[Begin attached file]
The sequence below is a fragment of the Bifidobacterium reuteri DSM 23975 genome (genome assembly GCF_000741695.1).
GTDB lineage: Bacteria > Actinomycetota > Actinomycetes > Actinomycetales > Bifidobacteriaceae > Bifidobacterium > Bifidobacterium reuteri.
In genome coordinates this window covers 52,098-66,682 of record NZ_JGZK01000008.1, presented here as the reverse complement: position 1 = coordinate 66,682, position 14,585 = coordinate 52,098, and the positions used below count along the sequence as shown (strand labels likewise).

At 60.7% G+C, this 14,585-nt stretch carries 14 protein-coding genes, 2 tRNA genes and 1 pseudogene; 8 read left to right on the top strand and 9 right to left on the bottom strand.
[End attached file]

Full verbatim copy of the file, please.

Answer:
The sequence below is a fragment of the Bifidobacterium reuteri DSM 23975 genome (genome assembly GCF_000741695.1).
GTDB lineage: Bacteria > Actinomycetota > Actinomycetes > Actinomycetales > Bifidobacteriaceae > Bifidobacterium > Bifidobacterium reuteri.
In genome coordinates this window covers 52,098-66,682 of record NZ_JGZK01000008.1, presented here as the reverse complement: position 1 = coordinate 66,682, position 14,585 = coordinate 52,098, and the positions used below count along the sequence as shown (strand labels likewise).

At 60.7% G+C, this 14,585-nt stretch carries 14 protein-coding genes, 2 tRNA genes and 1 pseudogene; 8 read left to right on the top strand and 9 right to left on the bottom strand.